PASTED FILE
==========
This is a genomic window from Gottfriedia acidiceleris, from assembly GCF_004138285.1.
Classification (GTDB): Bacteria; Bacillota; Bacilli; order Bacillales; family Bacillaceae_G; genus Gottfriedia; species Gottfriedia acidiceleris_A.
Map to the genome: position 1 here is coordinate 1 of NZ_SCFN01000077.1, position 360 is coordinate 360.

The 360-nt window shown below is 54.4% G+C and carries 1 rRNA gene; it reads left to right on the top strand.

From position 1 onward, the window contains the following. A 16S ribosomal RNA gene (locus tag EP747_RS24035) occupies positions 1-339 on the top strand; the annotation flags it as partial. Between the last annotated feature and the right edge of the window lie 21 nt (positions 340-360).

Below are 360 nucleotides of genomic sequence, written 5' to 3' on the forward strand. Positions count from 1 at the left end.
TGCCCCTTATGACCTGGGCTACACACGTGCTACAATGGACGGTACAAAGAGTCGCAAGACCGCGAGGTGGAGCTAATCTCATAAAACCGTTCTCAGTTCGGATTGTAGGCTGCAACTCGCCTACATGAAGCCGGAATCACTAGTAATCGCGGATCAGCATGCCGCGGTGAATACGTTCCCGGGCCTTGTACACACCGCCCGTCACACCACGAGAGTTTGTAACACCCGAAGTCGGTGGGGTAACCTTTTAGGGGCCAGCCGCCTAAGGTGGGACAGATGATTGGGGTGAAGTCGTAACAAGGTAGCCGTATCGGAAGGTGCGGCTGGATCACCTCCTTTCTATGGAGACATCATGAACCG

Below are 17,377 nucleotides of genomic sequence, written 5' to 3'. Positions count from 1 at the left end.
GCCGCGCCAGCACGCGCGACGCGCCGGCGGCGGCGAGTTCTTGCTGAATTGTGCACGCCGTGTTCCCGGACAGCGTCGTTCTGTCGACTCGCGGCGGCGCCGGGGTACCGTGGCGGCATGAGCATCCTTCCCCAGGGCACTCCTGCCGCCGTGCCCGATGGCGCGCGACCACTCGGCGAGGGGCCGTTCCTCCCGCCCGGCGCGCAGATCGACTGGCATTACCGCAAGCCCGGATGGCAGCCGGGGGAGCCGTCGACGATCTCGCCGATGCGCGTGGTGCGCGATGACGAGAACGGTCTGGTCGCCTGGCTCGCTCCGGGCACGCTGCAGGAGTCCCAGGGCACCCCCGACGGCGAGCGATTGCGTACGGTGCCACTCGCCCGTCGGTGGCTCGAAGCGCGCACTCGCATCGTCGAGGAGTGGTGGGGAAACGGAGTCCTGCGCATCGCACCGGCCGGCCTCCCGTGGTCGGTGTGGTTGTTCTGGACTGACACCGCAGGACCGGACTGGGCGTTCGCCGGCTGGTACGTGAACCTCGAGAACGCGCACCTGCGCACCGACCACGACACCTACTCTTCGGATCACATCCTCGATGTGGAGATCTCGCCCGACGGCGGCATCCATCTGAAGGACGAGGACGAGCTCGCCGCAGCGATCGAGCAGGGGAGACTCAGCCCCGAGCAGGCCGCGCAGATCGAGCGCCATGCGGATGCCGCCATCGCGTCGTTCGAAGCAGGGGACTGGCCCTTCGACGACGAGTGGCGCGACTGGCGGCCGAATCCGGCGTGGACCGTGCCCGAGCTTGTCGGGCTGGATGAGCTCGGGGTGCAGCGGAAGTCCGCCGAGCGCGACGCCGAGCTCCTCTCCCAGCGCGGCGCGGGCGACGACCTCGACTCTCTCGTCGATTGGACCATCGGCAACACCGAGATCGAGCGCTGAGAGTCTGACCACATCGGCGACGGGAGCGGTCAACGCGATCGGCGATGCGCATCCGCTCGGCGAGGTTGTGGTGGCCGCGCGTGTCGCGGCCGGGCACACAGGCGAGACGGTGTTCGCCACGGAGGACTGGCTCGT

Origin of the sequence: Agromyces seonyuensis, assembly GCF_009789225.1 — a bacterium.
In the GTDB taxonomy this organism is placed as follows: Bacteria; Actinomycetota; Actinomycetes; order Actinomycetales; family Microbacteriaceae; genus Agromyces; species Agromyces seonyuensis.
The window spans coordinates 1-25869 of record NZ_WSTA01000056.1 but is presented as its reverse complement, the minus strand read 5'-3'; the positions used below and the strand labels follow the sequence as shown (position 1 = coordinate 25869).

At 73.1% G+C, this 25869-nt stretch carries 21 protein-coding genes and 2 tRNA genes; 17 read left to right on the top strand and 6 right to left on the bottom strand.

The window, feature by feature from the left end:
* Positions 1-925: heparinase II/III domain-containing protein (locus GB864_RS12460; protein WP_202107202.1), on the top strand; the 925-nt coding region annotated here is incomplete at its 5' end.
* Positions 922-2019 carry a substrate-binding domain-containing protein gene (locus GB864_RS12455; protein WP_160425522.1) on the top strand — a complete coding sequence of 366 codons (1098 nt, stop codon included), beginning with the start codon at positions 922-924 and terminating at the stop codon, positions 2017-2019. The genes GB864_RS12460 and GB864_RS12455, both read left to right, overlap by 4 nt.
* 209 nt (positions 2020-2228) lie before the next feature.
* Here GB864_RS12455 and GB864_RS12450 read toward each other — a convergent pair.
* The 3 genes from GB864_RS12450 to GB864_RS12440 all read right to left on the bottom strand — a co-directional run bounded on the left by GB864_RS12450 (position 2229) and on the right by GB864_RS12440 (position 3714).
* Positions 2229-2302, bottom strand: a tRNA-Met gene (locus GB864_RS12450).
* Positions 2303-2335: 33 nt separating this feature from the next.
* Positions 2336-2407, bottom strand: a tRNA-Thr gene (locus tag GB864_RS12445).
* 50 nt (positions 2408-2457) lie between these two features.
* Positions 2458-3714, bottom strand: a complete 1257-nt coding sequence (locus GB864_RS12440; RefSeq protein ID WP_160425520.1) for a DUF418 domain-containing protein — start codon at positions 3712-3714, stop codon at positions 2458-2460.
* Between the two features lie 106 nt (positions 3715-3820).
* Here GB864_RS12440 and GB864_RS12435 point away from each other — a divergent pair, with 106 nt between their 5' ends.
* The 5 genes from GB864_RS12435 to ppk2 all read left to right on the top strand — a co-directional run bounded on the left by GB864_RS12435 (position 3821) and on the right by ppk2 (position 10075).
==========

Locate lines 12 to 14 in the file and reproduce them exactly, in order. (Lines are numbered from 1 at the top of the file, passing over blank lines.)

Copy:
The window spans coordinates 1-25869 of record NZ_WSTA01000056.1 but is presented as its reverse complement, the minus strand read 5'-3'; the positions used below and the strand labels follow the sequence as shown (position 1 = coordinate 25869).

At 73.1% G+C, this 25869-nt stretch carries 21 protein-coding genes and 2 tRNA genes; 17 read left to right on the top strand and 6 right to left on the bottom strand.

The window, feature by feature from the left end: